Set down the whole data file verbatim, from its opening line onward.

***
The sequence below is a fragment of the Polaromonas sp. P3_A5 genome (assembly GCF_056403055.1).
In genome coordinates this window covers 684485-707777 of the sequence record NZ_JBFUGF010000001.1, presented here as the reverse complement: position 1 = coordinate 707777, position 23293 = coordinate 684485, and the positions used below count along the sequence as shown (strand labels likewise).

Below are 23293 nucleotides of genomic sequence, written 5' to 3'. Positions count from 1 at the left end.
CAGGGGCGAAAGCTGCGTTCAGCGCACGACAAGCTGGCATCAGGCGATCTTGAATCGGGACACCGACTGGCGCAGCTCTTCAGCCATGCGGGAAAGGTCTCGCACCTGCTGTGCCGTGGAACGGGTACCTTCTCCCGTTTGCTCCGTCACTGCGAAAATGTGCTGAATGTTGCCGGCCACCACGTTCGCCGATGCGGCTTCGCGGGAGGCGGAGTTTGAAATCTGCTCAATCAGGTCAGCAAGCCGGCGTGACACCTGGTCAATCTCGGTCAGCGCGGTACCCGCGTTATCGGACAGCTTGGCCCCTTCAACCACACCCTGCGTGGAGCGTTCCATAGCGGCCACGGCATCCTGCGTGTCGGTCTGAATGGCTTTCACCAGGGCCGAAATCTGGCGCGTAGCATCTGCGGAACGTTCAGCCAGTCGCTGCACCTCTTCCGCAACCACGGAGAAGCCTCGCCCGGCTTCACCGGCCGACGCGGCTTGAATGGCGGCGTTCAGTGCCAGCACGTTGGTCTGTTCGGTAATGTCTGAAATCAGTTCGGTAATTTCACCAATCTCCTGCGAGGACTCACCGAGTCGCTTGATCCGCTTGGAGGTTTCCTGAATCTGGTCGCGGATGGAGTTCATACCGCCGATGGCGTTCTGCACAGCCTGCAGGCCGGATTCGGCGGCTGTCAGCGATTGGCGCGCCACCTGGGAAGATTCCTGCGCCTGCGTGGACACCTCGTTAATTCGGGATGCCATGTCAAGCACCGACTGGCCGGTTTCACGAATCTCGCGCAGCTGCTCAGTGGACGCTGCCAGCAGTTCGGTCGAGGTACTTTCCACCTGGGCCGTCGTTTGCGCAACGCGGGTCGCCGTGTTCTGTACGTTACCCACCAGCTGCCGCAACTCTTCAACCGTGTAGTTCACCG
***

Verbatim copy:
The sequence below is a fragment of the Polaromonas sp. P3_A5 genome (assembly GCF_056403055.1).
In genome coordinates this window covers 684485-707777 of the sequence record NZ_JBFUGF010000001.1, presented here as the reverse complement: position 1 = coordinate 707777, position 23293 = coordinate 684485, and the positions used below count along the sequence as shown (strand labels likewise).

Below are 23293 nucleotides of genomic sequence, written 5' to 3'. Positions count from 1 at the left end.
CAGGGGCGAAAGCTGCGTTCAGCGCACGACAAGCTGGCATCAGGCGATCTTGAATCGGGACACCGACTGGCGCAGCTCTTCAGCCATGCGGGAAAGGTCTCGCACCTGCTGTGCCGTGGAACGGGTACCTTCTCCCGTTTGCTCCGTCACTGCGAAAATGTGCTGAATGTTGCCGGCCACCACGTTCGCCGATGCGGCTTCGCGGGAGGCGGAGTTTGAAATCTGCTCAATCAGGTCAGCAAGCCGGCGTGACACCTGGTCAATCTCGGTCAGCGCGGTACCCGCGTTATCGGACAGCTTGGCCCCTTCAACCACACCCTGCGTGGAGCGTTCCATAGCGGCCACGGCATCCTGCGTGTCGGTCTGAATGGCTTTCACCAGGGCCGAAATCTGGCGCGTAGCATCTGCGGAACGTTCAGCCAGTCGCTGCACCTCTTCCGCAACCACGGAGAAGCCTCGCCCGGCTTCACCGGCCGACGCGGCTTGAATGGCGGCGTTCAGTGCCAGCACGTTGGTCTGTTCGGTAATGTCTGAAATCAGTTCGGTAATTTCACCAATCTCCTGCGAGGACTCACCGAGTCGCTTGATCCGCTTGGAGGTTTCCTGAATCTGGTCGCGGATGGAGTTCATACCGCCGATGGCGTTCTGCACAGCCTGCAGGCCGGATTCGGCGGCTGTCAGCGATTGGCGCGCCACCTGGGAAGATTCCTGCGCCTGCGTGGACACCTCGTTAATTCGGGATGCCATGTCAAGCACCGACTGGCCGGTTTCACGAATCTCGCGCAGCTGCTCAGTGGACGCTGCCAGCAGTTCGGTCGAGGTACTTTCCACCTGGGCCGTCGTTTGCGCAACGCGGGTCGCCGTGTTCTGTACGTTACCCACCAGCTGCCGCAACTCTTCAACCGTGTAGTTCACCG